I saw myself walking down the central aisle in a heavenly church, dressed in a spotless bridal gown. As I reached the platform where God sat on His throne, His “train that filled the temple” enveloped me. Then He gently turned me around to face a great throng of worshippers, all dressed in similar white garb. I was no more special than anyone else in the audience. The man I had judged was just as pure, forgiven, and covered by the blood as I was. We were fellow travelers, fellow strugglers.
The lights dimmed low, but a spotlight picked out this man moving toward me. He extended his right hand of fellowship and reconciliation, and then he reached for Jesus, and they exchanged words of intimacy. I realized then that God had used him in a special way—unique to him, and I heard God say, “Let each esteem others better than themselves.” My self-righteous, critical spirit toward this man dissipated.
Why am I so taken aback when someone I hardly know comments, “You are so critical!” What words are coming out of my mouth that are hurtful, analytical, cutting, or nit-picky? Is this how others see me? Really? Ouch! Lord, change me!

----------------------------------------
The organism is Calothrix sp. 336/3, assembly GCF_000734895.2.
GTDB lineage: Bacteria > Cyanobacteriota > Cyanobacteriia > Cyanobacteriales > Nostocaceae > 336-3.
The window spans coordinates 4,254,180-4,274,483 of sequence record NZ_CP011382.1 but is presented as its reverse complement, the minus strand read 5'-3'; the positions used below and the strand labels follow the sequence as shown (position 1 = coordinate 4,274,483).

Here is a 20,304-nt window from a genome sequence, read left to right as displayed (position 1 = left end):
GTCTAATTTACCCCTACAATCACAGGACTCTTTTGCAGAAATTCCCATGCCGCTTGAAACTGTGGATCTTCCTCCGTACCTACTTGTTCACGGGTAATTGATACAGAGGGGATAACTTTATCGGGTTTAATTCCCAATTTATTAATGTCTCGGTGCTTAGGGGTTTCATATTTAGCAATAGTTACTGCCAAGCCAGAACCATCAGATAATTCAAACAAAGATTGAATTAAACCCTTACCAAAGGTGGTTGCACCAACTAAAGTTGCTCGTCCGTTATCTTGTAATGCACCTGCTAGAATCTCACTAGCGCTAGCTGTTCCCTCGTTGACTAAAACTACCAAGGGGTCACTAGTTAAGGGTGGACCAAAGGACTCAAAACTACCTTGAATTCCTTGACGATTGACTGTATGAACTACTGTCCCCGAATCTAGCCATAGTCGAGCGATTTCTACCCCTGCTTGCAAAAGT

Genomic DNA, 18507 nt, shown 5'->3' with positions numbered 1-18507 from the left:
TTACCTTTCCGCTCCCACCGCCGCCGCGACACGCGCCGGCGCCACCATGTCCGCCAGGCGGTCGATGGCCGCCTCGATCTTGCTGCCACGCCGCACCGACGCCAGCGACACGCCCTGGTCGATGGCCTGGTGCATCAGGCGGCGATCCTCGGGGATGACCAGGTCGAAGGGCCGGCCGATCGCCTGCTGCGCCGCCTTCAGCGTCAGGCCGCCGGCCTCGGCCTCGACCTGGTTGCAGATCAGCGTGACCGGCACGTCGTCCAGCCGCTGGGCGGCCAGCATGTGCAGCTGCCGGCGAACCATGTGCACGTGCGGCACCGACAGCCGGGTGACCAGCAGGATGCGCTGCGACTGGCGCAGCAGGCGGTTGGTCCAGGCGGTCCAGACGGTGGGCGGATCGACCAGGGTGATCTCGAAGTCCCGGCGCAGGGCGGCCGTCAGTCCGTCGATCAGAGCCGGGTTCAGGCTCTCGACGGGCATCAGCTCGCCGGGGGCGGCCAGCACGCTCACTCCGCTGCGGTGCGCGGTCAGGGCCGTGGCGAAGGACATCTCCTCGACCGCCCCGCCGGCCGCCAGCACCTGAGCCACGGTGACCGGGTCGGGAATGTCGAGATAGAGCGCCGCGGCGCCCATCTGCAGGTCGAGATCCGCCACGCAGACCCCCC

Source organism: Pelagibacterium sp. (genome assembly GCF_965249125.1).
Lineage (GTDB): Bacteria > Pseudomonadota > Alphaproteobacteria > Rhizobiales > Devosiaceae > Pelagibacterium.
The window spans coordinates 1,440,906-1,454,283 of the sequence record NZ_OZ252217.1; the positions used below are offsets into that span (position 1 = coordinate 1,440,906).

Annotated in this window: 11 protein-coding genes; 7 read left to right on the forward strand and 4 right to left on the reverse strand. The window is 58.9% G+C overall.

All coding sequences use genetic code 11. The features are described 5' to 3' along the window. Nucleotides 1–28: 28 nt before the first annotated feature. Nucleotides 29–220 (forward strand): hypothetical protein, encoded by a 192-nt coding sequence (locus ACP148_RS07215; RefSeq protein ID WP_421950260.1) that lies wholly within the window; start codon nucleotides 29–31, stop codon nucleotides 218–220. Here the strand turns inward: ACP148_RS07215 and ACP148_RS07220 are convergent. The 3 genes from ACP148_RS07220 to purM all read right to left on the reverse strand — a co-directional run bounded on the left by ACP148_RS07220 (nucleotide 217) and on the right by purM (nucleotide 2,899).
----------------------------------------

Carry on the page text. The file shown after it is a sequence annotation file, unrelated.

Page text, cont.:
I have never taken kindly to criticism. We “perfect,” one-on-the-enneagram people like to think we never do anything wrong. We aren’t rebellious, vindictive, or cruel on purpose. We want to please and placate and follow and do right all the time. “Miss Goody Two Shoes” is our nickname*.
Being a critic, however, can be both a blessing and a curse. The gift is I can quickly discover what’s wrong and try to correct it. Some children throw a party if they get 99% on a test, but not me. I focus on the one I missed and want to know the correct answer, so I can get it right next time. The “curse” is that it leaves no room for grace or for seeing the good in people. Is that behavior temperament-driven or woundedness—something inside that craves attention, achieving goals, or pleasing a professor? I don’t know where the roots are.
Unfortunately, this habit translates into observing character flaws in my loved ones. I was a cheerleader when my girls were learning to walk but became their worst critic when they didn’t perform at school according to my expectations. I hear God’s Spirit gently whispering to me: “Room for growth.” Instead of looking at a person as a complete, finished, having-arrived performer, celebrate how far he or she has come. And instead of seeing how far short they are of the bar of perfection, the paradigm shift is to see how much room they have to grow.